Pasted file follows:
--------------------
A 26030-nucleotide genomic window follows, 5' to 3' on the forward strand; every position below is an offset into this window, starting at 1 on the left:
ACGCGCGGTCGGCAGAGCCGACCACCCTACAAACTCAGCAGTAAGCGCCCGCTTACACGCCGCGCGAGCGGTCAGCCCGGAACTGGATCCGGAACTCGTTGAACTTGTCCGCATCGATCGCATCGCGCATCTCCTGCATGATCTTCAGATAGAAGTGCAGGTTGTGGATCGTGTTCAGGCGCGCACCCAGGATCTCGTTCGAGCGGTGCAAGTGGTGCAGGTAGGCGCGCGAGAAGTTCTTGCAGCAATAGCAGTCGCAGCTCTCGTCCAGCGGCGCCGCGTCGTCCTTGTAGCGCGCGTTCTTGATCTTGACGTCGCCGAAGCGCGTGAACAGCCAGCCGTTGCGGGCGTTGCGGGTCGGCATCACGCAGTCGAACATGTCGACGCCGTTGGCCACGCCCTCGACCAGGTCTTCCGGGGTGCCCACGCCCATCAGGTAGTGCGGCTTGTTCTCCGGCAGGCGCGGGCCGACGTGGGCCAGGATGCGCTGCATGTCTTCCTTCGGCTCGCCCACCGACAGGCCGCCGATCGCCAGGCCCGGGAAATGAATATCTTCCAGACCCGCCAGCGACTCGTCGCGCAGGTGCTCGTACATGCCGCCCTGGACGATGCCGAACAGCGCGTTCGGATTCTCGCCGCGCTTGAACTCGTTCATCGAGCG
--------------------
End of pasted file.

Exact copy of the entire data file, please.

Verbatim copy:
A 26030-nucleotide genomic window follows, 5' to 3' on the forward strand; every position below is an offset into this window, starting at 1 on the left:
ACGCGCGGTCGGCAGAGCCGACCACCCTACAAACTCAGCAGTAAGCGCCCGCTTACACGCCGCGCGAGCGGTCAGCCCGGAACTGGATCCGGAACTCGTTGAACTTGTCCGCATCGATCGCATCGCGCATCTCCTGCATGATCTTCAGATAGAAGTGCAGGTTGTGGATCGTGTTCAGGCGCGCACCCAGGATCTCGTTCGAGCGGTGCAAGTGGTGCAGGTAGGCGCGCGAGAAGTTCTTGCAGCAATAGCAGTCGCAGCTCTCGTCCAGCGGCGCCGCGTCGTCCTTGTAGCGCGCGTTCTTGATCTTGACGTCGCCGAAGCGCGTGAACAGCCAGCCGTTGCGGGCGTTGCGGGTCGGCATCACGCAGTCGAACATGTCGACGCCGTTGGCCACGCCCTCGACCAGGTCTTCCGGGGTGCCCACGCCCATCAGGTAGTGCGGCTTGTTCTCCGGCAGGCGCGGGCCGACGTGGGCCAGGATGCGCTGCATGTCTTCCTTCGGCTCGCCCACCGACAGGCCGCCGATCGCCAGGCCCGGGAAATGAATATCTTCCAGACCCGCCAGCGACTCGTCGCGCAGGTGCTCGTACATGCCGCCCTGGACGATGCCGAACAGCGCGTTCGGATTCTCGCCGCGCTTGAACTCGTTCATCGAGCG